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Esprit Critique hosts Marc Cassivi, Rebecca Makonnen champion the critic

Esprit Critique hosts Marc Cassivi, Rebecca Makonnen champion the critic
 MONTREAL, QUE.: JANUARY 6, 2016 -- Marc Cassivi and Rebecca Makonnen, hosts of the new TV show Esprit Critique, in Montreal, on Wednesday, January 6, 2016, which airs on ARTV. (Dave Sidaway / MONTREAL GAZETTE) | Photograph by: Dave Sidaway , Montreal Gazette

It sometimes seems like serious cultural criticism is a relic from a bygone age. Thoughtful analytical writing or broadcast commentary on music and film is harder and harder to find in mainstream media, replaced by gushing celebrity profiles, gossipy news stories and cheerleading masquerading as criticism.

Even here in Quebec, where folks take culture more seriously than elsewhere, there is a distinct lack of in-depth cultural coverage. There hasn’t been a critical show covering culture on TV since the Radio-Canada TV bosses yanked Six dans la cité off its schedule in the spring of 2011. It’s actually kind of astonishing to think that there hasn’t been a regular show covering Quebec or international culture on the French-language public broadcaster in almost five years.

But that has finally changed. Esprit critique made its debut on the Radio-Canada-owned specialty arts channel ICI ARTV on Thursday night and it will also air weekly on ICI Radio-Canada Télé on Sundays at 5 p.m. La Presse arts columnist and go-to cultural commentator Marc Cassivi came up with the idea for the show three years ago. Cassivi has often appeared on ICI Radio-Canada Première, the franco equivalent of Radio One, and on Bazzo.tv, but he realized what was missing on the Québécois TV landscape was a good smart show about the arts.

So he contacted his old pal Rebecca Makonnen, who has loads of TV experience and currently hosts the mid-morning show on Radio-Canada’s radio network ICI Musique, and asked if she’d liked to co-host the show with him. She immediately dug the idea and so began Esprit critique. Cassivi was originally in discussions with Dominique Chaloult, who was running Télé-Québec at the time, and the show ended up with Radio-Canada and ARTV when Chaloult moved over in late 2014 to become head of TV at Radio-Canada.

The idea was to produce something that would not be a conventional culture show along the lines of Flash, for years the marquee entertainment magazine show in Quebec, or etalk in English Canada.

“It could disappoint those expecting a cultural magazine that reviews what’s coming out this week,” Cassivi said. “It’s more like Bazzo.tv where we debate questions about culture and society.”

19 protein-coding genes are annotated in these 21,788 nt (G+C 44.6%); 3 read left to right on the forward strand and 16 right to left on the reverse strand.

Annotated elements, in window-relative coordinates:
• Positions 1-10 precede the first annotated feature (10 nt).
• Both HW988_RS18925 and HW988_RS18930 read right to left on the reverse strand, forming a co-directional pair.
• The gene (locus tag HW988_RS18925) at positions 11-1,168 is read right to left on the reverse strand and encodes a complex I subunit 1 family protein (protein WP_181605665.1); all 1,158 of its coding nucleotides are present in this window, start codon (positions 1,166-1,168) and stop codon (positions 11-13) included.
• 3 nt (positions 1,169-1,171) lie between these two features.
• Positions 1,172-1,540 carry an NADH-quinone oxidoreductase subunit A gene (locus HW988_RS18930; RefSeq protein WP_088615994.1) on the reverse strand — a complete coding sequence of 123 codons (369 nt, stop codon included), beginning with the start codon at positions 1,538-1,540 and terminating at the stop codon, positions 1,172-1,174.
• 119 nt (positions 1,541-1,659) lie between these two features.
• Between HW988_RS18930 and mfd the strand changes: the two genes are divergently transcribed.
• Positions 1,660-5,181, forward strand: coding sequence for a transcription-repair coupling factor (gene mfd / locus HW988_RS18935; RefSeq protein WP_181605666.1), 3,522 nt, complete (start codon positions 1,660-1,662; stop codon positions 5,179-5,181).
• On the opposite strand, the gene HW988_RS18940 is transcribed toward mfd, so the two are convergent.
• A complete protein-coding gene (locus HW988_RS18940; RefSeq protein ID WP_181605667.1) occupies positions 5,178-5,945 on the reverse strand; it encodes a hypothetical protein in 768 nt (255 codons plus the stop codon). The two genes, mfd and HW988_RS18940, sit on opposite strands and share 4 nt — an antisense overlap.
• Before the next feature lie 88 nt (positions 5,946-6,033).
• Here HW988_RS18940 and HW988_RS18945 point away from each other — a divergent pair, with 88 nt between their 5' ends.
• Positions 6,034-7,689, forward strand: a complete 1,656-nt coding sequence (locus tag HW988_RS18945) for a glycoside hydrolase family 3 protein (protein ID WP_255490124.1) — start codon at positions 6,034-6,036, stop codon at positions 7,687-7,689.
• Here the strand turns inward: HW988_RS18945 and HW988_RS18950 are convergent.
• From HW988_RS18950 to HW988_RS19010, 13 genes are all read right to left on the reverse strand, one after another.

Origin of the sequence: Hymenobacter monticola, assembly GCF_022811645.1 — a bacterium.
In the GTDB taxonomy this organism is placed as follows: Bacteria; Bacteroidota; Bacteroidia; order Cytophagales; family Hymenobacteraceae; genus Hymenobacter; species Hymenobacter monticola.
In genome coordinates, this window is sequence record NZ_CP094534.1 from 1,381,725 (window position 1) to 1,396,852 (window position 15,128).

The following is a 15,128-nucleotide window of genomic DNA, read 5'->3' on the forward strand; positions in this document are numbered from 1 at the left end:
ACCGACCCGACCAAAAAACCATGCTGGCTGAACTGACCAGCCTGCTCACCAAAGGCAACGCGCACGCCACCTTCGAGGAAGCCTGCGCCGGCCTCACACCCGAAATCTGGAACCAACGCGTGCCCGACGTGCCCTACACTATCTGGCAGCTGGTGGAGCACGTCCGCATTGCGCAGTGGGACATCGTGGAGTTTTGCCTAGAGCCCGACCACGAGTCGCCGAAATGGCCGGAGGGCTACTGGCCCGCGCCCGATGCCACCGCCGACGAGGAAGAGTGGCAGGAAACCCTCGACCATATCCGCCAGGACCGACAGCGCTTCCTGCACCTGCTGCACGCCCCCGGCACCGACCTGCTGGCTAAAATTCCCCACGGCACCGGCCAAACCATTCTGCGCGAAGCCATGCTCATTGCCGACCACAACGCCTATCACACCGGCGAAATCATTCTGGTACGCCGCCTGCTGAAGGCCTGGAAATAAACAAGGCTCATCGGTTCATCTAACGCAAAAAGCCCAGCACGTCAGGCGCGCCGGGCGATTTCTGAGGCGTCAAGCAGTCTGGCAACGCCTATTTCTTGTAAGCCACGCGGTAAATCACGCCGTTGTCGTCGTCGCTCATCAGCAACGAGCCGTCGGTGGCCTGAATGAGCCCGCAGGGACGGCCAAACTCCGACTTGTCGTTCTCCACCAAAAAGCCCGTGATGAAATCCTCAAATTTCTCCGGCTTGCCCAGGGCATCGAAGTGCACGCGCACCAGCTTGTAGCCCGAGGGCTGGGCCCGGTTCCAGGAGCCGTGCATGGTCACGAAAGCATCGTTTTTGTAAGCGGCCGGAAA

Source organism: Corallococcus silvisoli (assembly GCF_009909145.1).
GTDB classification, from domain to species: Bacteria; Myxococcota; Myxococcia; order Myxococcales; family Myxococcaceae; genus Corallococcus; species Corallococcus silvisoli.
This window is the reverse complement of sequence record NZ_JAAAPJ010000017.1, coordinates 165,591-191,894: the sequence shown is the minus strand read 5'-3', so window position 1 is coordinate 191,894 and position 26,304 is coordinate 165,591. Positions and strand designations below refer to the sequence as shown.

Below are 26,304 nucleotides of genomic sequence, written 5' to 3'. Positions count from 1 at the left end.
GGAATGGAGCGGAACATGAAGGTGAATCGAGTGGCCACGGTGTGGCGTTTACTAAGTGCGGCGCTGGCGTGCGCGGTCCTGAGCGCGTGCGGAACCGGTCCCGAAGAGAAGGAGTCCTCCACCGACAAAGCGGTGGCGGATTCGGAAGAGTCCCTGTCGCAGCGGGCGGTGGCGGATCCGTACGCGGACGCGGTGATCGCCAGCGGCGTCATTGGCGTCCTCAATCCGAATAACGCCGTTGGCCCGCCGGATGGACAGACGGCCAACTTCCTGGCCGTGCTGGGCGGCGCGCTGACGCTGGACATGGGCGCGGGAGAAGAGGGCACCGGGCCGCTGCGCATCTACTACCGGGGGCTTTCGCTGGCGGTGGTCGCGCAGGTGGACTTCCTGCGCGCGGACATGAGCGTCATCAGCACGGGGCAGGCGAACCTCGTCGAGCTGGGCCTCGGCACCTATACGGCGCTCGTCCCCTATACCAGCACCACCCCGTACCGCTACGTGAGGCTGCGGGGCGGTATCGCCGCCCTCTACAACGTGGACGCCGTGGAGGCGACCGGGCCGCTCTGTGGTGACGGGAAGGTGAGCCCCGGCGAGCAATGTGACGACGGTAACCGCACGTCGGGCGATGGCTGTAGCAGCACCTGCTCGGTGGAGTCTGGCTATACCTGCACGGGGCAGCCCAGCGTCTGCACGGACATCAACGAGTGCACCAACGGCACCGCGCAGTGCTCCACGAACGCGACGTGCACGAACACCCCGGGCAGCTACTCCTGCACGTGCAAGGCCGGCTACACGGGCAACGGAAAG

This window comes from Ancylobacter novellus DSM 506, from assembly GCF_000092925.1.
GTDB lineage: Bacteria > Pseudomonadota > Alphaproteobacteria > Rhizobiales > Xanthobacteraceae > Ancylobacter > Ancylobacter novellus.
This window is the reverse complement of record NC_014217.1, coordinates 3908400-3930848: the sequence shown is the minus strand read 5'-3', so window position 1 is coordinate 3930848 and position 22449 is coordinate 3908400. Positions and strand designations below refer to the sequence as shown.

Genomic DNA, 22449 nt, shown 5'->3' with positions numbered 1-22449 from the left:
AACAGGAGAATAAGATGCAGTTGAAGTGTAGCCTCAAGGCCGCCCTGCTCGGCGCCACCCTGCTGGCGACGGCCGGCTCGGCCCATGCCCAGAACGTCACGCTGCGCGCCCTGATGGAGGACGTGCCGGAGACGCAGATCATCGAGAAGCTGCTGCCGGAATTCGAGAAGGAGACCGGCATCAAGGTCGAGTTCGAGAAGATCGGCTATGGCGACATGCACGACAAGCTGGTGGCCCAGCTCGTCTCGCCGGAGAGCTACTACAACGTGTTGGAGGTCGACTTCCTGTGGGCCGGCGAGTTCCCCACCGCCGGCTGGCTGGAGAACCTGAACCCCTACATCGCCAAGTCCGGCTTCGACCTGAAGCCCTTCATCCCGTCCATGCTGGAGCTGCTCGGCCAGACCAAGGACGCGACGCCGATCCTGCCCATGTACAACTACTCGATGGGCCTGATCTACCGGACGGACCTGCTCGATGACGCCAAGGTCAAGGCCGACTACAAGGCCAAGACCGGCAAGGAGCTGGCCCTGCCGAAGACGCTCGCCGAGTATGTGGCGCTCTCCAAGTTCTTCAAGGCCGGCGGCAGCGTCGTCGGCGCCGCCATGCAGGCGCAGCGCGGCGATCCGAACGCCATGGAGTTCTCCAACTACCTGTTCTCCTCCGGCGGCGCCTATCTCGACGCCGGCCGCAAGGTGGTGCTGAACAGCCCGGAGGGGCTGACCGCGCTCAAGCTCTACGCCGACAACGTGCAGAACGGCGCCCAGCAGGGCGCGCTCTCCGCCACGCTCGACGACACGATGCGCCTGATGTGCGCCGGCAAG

On the first show, which aired Thursday, comics Guillaume Wagner and Cathy Gauthier debated the notion of whether some topics should simply be off-limits for comics. Are you allowed to make jokes about a child abduction, for example? The other debate segment featured Quebec filmmakers Micheline Lanctôt and Ricardo Trogi weighing in on the totally pertinent question – “Le cinéma québécois est-il en dépression?” (The short answer? I’d say – Yes. Less dark films, please!) The first show also featured longtime Rad-Can radio and TV host René Homier-Roy, a seasoned critic, talking about – what else? – cultural criticism.

This Thursday’s show will feature Cassivi interviewing Louis Morissette, the writer/actor/producer who also happens to run KOTV, the company that produces Espace critique. Cassivi and Morissette have had their disputes over the years and those scuffles will likely resurface Thursday, according to Cassivi.

The other regular contributor is Fabien Cloutier, the award-winning playwright and actor, who will deliver colour commentary every now and then during the one-hour show, kind of like a commentator during a hockey broadcast. That was one of the highlights of the first show, with Cloutier happily skewering both Cassivi and Makonnen.

“It won’t be the good old review show,” Cassivi said.

“It’s not Siskel and Ebert,” added Makonnen, referring to the long-running movie review TV show featuring the late critics Gene Siskel and Roger Ebert.

“I liked Siskel and Ebert,” chimed in Cassivi.

“Sure it was good back then, but let’s look ahead,” Makonnen said.

“I’m like the nostalgic type,” Cassivi said.

The show will play on those stereotypes – Cassivi as the seasoned critic, Makonnen as more of the hipster.

”I’m the cool hip young one and he’s the lovable curmudgeon,” said Makonnen, with a laugh.

Cassivi and Makonnen want to maintain their critical credibility but at the same time they don’t want to be confrontational. The most famous cultural TV show of the past few decades in Quebec was Rad-Can gab-fest La bande des six, where part of the format was to have the critics blast the artists’ work while the poor artist watched live on TV. Then they’d interview him or her. That won’t be happening on Esprit critique.

You could see that in the first show. Cassivi and Makonnen were pushing controversial funnyman Wagner a bit regarding his offensive jokes but they weren’t too aggressive about it.

“I’m not sure that that kind of confrontational journalism that we saw on La bande des six can still be done today,” Cassivi said. “You’d be able to book guests for two weeks and then no one else would come on the show. We don’t want to create a malaise. But we want to say things as honestly as possible.”

AT A GLANCE

Esprit critique airs on ICI ARTV Thursday at 8 p.m. and on ICI Radio-Canada Télé Sunday at 5 p.m. or watch online here: http://ici.artv.ca/videos/video/esprit-critique-s1e1?autoplay=1

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